I’ve heard a few complaints about the weapons so far, but in my opinion the selection covers just about everything you need. The weapons also have some of the most realistic models seen to date. Most of the weapons have alternate firing modes (usually a rocket / explosive shell, or with the ability to zoom). Last but not least, the projectiles you fire don’t instantly go from your weapon to the target, so there’s finally a slight delay, making it seem a good deal more realistic.

One of the major design decisions behind Far Cry is that long-ranged combat is crucial to your survival. What that actually means is that using a sniper rifle you can zoom in a kill an unsuspecting player from very, very far away – without a loss in framerate or detail. This could get supremely frustrating when someone found the perfect spot to hide, but fortunately the developers saw this coming. When playing it’s usually very easy to spot a “camper”, because the sun reflects in the weapon’s scope, immediately revealing his or her hideout.



The whole aspect of breath hasn’t been explored much in first-person shooters, but Far Cry takes it into account in several ways. The breath meter of course drains when you’re under water, but you can hold the breath key to run faster for a little while (even faster if you’re only holding the machete or the pistol), or it can let you zoom in further and make your crosshair a bit steadier when using the sniper rifle.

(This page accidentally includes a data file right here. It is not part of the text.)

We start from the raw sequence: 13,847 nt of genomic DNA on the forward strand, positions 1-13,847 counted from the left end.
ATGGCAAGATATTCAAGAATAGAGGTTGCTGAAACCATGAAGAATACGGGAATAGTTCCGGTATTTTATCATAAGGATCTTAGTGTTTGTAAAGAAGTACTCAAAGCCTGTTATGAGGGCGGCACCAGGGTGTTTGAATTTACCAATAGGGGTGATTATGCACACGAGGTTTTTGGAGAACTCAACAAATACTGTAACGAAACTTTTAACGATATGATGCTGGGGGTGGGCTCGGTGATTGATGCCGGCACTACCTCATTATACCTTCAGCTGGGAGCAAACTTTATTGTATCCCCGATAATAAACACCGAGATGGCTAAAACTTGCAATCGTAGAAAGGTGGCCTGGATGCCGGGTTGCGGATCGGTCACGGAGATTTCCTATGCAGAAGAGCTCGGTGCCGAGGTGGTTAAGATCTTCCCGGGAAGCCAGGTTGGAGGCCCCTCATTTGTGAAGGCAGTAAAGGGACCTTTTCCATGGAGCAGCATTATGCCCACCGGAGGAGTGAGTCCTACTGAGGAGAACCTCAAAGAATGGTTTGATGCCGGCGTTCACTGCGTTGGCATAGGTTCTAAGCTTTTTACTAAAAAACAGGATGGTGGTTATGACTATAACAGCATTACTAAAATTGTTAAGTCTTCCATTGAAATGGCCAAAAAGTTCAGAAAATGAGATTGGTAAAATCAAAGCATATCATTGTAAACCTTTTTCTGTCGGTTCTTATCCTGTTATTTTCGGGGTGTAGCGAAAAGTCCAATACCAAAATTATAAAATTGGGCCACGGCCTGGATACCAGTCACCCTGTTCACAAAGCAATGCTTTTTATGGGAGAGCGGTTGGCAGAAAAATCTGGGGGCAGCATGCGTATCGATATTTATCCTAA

Dune is the only level added in the second beta, but it’s also my second favorite so far. Here the attackers start on a beach relatively far from the first goal; located on a base by the main island. You capture a stronghold by standing next to a marker for a few seconds, and if it’s captured then all focus goes to the next one. However, the defenders can build walls and bunkers, making it considerably harder to gain entrance. To maneuver the map you can use jeeps or a gunboat. A quick attack can often be smart, but the maps allow for several strategies, so if you prefer to hide in the bushes and sneak by the shores then that’s all up to you. The second stronghold is by a group of huts and cabins, located neatly by the beach. This spot lets you attack in many ways, so it can be smart to make good use of the buildings and other kinds of cover. The final stronghold is by another, more heavily fortified base. This base was used to stow away large boats (unfortunately none of which can be used by you.), but the waterway is a possibly entrance if the defenders have built walls elsewhere.